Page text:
Philippine police kill four army soldiers in deadly shoot-out ‘mix-up’

  • An initial military report said the soldiers were trying to locate a suspected suicide bomber when their vehicle was stopped at a police checkpoint in Jolo
  • The police have denied opening fire on the soldiers for no reason, claiming self defence – prompting the incident to be referred for investigation

Regional military commander Lieutenant General Cirilito Sobejana said he asked the National Bureau of Investigation, Manila’s version of the FBI, to investigate the killings in Jolo town due to conflicting accounts of what happened. But Sobejana stood by the slain officers, saying they “were doing their job.”

“Whatever is the reason, they were shot by the policemen,” Sobejana told reporters. “We’re having that investigated.”

An initial military report and accounts by two army officers said the four army intelligence men, including a major and a captain, were trying to locate a suspected foreign suicide bomber who was believed to be with local Abu Sayyaf militants when their vehicle was stopped at a police checkpoint in Jolo.

Philippine soldiers pictured in Jolo last January during the funeral procession of a victim killed in a cathedral bombing. Photo: AFP
Philippine soldiers pictured in Jolo last January during the funeral procession of a victim killed in a cathedral bombing. Photo: AFP

They identified themselves to the policemen but were later fired upon by them, the military report said.

An army officer with knowledge of what happened said that after identifying themselves to the police, the army intelligence men left but were tailed by a van of policemen. Sensing that they were being followed, the soldiers stopped their vehicle and one of the officers got out with both of his hands up, apparently to indicate he had no hostile intent.

But the policemen opened fire and killed the four soldiers for unexplained reasons, said the army officer, who spoke on condition of anonymity because of the delicate nature of what transpired. When the police left, other army officers arrived and found their colleagues already dead, the army officer said.

An initial police report, however, had a different account.

It said Jolo policemen were on patrol with anti-illegal drug agents in the town’s Bus-Bus village when they spotted the vehicle with “four armed male persons” whom they stopped. The four were directed to drive to the Jolo police station “for verification” but when they arrived there, “the said persons fled”, the police report said.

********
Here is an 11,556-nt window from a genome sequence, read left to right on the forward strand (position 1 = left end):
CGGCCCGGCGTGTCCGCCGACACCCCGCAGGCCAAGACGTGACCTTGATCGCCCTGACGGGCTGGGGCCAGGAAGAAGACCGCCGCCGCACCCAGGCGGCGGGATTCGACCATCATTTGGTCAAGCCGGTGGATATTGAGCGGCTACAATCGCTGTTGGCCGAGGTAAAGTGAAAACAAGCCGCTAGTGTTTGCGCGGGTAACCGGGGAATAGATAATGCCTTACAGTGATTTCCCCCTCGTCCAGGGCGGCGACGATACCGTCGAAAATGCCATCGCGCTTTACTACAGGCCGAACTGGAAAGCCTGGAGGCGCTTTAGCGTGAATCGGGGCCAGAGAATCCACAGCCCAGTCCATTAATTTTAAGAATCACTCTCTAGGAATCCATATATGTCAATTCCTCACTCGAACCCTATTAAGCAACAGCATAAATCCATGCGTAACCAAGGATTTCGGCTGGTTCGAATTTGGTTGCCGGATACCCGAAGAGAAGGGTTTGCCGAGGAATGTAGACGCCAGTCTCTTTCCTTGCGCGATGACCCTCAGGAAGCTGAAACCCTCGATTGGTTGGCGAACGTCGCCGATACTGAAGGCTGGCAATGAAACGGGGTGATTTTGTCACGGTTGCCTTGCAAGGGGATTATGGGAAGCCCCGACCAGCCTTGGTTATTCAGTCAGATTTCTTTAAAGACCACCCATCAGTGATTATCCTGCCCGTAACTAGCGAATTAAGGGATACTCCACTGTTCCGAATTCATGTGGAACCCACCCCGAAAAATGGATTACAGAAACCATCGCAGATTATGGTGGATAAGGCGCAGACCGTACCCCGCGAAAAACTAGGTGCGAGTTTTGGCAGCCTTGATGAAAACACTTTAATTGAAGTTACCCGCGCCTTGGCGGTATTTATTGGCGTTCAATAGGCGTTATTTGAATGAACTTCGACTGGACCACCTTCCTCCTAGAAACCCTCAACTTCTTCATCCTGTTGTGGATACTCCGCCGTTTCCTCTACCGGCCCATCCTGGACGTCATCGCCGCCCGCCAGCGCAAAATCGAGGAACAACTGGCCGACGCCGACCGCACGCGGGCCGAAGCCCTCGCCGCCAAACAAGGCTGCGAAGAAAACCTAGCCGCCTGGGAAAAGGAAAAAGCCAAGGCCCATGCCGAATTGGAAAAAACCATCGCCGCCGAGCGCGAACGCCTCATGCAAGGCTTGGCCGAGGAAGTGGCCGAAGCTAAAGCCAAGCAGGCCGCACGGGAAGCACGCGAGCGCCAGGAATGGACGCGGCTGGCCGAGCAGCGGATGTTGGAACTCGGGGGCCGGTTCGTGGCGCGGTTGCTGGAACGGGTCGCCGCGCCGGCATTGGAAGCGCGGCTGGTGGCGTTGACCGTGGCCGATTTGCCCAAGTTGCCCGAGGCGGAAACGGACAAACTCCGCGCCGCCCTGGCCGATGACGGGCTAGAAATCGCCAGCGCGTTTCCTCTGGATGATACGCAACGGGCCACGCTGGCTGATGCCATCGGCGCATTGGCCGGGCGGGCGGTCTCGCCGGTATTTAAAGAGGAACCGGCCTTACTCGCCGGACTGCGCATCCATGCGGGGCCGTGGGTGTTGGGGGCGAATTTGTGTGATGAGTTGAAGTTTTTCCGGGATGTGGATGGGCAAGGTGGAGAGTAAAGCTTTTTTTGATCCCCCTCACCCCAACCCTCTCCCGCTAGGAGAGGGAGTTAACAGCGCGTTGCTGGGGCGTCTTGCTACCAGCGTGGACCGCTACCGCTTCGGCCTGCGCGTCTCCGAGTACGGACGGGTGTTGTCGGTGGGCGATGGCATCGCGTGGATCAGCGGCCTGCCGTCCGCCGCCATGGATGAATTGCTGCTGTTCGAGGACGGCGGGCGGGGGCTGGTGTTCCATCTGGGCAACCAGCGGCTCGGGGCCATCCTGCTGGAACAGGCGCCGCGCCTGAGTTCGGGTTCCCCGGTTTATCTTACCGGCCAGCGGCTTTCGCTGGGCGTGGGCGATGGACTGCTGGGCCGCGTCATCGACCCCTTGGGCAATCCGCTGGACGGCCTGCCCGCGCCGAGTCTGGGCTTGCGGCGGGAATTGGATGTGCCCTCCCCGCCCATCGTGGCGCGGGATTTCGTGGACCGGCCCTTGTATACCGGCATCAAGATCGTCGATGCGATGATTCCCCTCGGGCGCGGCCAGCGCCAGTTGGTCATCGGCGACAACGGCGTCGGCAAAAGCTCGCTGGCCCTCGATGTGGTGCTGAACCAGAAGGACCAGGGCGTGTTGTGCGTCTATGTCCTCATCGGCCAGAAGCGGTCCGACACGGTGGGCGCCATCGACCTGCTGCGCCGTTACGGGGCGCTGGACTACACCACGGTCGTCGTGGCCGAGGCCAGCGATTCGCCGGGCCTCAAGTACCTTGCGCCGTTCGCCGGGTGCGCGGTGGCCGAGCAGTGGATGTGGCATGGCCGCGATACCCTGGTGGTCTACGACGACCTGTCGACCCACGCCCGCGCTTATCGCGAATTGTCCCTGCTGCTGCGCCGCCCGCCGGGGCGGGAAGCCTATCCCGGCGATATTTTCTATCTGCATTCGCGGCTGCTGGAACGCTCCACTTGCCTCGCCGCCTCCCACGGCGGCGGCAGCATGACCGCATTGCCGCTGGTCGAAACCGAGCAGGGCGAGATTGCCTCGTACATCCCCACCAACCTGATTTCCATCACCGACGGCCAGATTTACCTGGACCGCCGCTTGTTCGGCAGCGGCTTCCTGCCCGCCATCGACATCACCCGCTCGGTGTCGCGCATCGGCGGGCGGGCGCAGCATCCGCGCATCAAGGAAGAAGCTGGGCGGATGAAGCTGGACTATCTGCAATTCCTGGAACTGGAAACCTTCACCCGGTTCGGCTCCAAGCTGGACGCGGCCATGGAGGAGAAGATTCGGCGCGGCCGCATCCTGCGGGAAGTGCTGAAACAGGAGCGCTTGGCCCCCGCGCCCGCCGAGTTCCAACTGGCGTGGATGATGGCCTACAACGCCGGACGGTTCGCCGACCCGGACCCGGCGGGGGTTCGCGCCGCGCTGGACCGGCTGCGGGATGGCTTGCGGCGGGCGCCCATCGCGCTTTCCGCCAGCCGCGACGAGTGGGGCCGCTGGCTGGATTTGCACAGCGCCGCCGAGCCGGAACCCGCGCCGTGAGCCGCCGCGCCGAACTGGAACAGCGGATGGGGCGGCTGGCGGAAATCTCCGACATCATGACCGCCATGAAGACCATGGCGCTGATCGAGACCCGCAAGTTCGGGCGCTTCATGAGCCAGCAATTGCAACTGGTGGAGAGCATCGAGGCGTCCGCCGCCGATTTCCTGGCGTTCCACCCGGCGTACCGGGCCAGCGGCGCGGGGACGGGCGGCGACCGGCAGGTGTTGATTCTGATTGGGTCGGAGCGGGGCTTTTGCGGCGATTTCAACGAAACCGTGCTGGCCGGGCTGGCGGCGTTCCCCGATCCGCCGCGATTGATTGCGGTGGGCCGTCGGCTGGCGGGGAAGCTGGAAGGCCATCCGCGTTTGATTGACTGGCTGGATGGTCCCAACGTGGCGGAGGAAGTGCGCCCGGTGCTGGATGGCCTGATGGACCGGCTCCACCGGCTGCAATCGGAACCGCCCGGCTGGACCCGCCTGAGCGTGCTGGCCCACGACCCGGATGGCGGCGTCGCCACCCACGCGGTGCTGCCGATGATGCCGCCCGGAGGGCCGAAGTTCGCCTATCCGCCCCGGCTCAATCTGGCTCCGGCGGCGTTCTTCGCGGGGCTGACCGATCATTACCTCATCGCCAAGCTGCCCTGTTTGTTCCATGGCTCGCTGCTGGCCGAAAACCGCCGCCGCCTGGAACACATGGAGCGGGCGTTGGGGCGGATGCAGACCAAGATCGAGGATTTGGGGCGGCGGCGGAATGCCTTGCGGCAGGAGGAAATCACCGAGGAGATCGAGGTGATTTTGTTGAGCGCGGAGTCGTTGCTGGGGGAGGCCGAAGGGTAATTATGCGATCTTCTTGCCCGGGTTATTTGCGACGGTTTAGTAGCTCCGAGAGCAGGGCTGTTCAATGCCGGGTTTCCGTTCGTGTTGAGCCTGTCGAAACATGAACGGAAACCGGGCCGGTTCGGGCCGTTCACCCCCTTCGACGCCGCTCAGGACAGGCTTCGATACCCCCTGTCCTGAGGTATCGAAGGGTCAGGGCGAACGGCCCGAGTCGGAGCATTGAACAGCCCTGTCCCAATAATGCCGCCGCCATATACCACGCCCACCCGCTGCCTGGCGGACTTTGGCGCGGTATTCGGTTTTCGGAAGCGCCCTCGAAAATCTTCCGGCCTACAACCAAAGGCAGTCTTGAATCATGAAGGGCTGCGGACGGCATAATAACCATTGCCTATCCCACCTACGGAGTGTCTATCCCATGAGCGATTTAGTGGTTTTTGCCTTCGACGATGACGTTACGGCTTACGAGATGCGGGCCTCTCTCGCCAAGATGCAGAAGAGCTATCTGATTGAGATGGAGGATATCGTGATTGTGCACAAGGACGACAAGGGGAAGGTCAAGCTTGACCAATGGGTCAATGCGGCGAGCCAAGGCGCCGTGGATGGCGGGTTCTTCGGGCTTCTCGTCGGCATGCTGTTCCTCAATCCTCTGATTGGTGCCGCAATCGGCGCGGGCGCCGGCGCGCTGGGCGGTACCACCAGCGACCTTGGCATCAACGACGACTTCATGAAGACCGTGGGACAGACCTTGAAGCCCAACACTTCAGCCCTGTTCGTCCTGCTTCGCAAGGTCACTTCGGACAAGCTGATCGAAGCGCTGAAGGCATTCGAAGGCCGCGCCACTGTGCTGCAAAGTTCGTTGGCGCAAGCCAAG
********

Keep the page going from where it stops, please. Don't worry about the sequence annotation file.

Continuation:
Police chased the four, who got out and pointed their firearms toward the policemen, the report said. “Before they could pull the trigger, the Philippine National Police personnel were able to shoot them in defence,” sparking an exchange of shots that killed “the four suspects,” the police report said.

An army statement said its commanding general, Lt. Gen. Gilbert Gapay, “is enraged” and vowed “there will be no let up in our quest for truth and justice.”

The violence reflects the often-complicated conditions under which the campaign against Abu Sayyaf and its allied foreign and local militants has been waged by the military, with backing from the police, for about three decades.

Thousands of troops have been deployed to the predominantly Muslim province of Sulu, where Jolo is the capital, in recent years on orders of President Rodrigo Duterte to try to finish off Abu Sayyaf. The group of a few hundred fighters has been labelled a terrorist organisation by the United States and the Philippines for bombings, ransom kidnappings and beheadings.

Abu Sayyaf, which includes factions aligned with Islamic State, has been weakened considerably by battle setbacks, surrenders and infighting but remains a national security threat.


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